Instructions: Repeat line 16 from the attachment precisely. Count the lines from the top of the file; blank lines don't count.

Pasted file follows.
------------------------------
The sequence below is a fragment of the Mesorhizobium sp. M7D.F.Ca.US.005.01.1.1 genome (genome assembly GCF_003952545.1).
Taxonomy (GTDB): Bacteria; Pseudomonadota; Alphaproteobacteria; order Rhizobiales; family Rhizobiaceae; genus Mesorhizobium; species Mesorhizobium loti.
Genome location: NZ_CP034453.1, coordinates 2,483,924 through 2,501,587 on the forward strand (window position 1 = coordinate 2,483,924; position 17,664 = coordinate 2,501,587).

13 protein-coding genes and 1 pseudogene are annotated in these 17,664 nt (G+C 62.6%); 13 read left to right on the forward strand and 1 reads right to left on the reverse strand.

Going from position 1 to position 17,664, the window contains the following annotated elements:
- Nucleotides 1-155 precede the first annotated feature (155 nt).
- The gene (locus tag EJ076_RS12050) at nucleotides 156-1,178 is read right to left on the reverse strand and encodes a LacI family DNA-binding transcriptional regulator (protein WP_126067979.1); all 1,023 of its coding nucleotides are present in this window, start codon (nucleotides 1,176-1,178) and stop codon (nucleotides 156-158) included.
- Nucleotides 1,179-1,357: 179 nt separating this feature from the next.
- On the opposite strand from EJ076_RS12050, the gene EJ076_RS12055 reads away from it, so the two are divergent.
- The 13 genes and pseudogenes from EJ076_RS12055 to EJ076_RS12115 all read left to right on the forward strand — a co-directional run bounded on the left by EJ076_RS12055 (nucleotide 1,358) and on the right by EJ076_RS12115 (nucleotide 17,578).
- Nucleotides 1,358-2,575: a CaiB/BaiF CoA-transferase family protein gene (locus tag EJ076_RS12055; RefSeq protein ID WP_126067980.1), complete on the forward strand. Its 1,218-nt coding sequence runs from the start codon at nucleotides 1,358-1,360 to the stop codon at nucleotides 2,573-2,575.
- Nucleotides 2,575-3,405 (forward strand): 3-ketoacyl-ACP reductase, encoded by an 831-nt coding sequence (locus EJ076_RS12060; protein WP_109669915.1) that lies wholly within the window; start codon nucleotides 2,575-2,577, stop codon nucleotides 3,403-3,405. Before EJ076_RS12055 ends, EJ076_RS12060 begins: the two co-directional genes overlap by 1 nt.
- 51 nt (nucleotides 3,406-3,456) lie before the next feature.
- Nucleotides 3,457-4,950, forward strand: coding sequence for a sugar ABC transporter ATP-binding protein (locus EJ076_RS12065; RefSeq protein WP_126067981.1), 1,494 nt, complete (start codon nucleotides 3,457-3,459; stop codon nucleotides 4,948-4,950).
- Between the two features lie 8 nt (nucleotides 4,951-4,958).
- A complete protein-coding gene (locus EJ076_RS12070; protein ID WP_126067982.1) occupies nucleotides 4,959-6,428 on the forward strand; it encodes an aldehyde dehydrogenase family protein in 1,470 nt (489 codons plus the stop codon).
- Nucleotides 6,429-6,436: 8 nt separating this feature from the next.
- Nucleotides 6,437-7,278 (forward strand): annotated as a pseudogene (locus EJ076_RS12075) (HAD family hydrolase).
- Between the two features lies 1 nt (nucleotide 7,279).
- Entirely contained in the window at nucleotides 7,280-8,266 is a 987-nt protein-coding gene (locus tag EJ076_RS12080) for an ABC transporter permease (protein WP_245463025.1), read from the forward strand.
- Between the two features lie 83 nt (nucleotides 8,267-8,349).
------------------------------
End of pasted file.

- A complete protein-coding gene (locus EJ076_RS12070; protein ID WP_126067982.1) occupies nucleotides 4,959-6,428 on the forward strand; it encodes an aldehyde dehydrogenase family protein in 1,470 nt (489 codons plus the stop codon).